The Irish Times, in a feature article to mark World Glaucoma Day, told the story of Martin Murphy, SJ, who lives such an active life in Gardiner Street that few people would realise what he has coped with. It is a dramatic story. He spoke of how he first became aware of a problem in his eye when he was working in Tanzania. He was diagnosed with open-angle glaucoma, and surgery was required immediately. Years later, back in Ireland, his eyesight had disimproved enough for him to be placed on the blind register. The psychological blow was tremendous. “It was like a sledgehammer,” he says. And yet, as his account below shows, he has not been beaten by his affliction.
MARTIN MURPHY SJ ON LIVING WITH GLAUCOMA
I was working in a place called Babati in Tanzania, helping build a new school and water system. It was in a rural area and there was no power where we lived. Reading at night had to be done by candlelight. One evening I left there was a piece of dirt in the corner of my eye. I didn’t think much of it. In the morning it was still there, causing a shadow. I went to a nurse in the local clinic. she couldn’t see anything lodged in my eye and told me to get it seen to at a hospital. The nearest hospital, Kilmanjaro Christian Medical Clinic, wa 300 miles away. It was run by a group of international doctors, and luckily had an eye department with a specialist in glaucoma. She told me I had open-angle glaucoma. I was 47 at the time (I’m 75 now). She gave me eye drops. My sight was not too bad and I was still able to drive. Two years later, however, she told me that the pressure controls in my eyes were gone and that surgery was needed to relieve the pressure and to prevent blindness. That was dramaatic news to hear. I went ahead with the surgery in Tanzania.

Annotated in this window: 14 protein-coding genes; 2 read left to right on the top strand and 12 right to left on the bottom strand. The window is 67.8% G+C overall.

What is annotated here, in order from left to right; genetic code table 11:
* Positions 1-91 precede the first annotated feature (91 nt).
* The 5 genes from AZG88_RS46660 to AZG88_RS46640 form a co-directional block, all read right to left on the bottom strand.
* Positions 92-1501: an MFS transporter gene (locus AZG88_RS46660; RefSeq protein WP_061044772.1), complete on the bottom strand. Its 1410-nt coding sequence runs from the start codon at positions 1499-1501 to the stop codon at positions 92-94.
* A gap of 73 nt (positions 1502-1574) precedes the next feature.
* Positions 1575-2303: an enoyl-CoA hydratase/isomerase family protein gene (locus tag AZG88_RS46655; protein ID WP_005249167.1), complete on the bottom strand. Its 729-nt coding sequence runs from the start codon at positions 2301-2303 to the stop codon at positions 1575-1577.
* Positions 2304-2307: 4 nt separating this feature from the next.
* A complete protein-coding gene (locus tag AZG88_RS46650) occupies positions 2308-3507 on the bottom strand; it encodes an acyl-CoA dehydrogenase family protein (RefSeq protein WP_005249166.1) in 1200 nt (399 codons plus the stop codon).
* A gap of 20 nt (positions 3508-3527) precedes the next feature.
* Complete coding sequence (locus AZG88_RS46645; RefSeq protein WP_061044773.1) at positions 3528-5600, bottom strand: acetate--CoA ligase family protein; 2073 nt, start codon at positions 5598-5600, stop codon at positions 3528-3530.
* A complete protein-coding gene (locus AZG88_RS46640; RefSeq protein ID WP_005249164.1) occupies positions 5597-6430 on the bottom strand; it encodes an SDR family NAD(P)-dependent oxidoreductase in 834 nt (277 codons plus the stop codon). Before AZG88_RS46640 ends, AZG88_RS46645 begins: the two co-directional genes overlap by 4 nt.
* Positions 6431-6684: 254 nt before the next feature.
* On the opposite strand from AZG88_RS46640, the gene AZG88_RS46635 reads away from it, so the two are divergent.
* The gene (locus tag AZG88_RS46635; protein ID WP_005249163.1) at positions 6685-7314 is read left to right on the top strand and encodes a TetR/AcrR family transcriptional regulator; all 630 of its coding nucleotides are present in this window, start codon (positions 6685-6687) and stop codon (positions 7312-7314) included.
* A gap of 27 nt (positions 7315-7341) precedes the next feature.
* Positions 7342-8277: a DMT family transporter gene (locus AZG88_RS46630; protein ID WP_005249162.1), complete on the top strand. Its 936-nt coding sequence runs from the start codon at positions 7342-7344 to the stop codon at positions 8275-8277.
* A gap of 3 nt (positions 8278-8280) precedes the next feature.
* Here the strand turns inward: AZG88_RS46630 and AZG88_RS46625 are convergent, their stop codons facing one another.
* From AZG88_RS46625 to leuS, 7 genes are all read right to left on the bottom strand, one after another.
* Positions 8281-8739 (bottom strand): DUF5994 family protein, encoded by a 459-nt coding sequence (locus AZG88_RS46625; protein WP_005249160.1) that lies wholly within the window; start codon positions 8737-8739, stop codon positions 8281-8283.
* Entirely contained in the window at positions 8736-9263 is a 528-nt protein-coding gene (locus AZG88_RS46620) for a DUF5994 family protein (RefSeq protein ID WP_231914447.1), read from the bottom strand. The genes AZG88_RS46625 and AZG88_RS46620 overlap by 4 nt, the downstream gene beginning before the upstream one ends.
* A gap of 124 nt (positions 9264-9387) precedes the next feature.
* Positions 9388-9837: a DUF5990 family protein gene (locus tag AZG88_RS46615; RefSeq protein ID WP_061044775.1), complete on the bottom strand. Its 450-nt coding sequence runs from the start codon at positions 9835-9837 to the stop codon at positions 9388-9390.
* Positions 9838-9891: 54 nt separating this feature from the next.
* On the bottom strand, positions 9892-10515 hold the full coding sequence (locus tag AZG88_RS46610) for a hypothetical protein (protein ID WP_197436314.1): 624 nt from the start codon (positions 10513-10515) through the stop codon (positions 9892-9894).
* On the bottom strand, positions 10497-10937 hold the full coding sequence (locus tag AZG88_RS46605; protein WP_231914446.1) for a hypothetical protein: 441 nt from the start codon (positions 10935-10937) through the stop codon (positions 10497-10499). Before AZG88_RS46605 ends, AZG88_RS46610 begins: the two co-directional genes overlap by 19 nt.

After 20 years living and working in East Africa (Tanzania, Zambia, Kenya, Zimbabwe and Malawi) I returned to Ireland. I really enjoyed my work there on building projects and irrigation schemes. Over the years my eyesight deteriorated. I was no longer able to drive and was put on the blind register. This had a big psychological effect on me. There are no words to describe it. It was like a sledgehammer. Despair and despondency can set in very easily. I had to give up lots of things I loved, like playing soccer and table tennis. Of course at first I denied it. I thought that the doctors were making a mistake, but the doctors were proved right. Three years ago my consultant, Professor Colm O’Brien, told me that my eyes had stabilised to such an extent that I didn’t need to take eye drops any more – I’d been taking them for 20 years at that stage. I became involved with the Glaucoma Council and travelled round Ireland giving talks about the condition: glaucoma is the world’s leading cause of preventable blindness.
Being partially sighted does affect my mobility – so do my two hip replacments. For example I find it hard to see the number on a bus. I only realise that I should have been on a bus when it passes me by. Walking down the street can be tricky too. Having sight difficulties can also be isolating. If you are going around with a badge saying you are partially sighted, people with vision don’t understand. I try not to let it stop me doing things I want to do, and I am hoping to travel to Rome during Holy Week with a Jesuit priest in my community who turned 100 last month.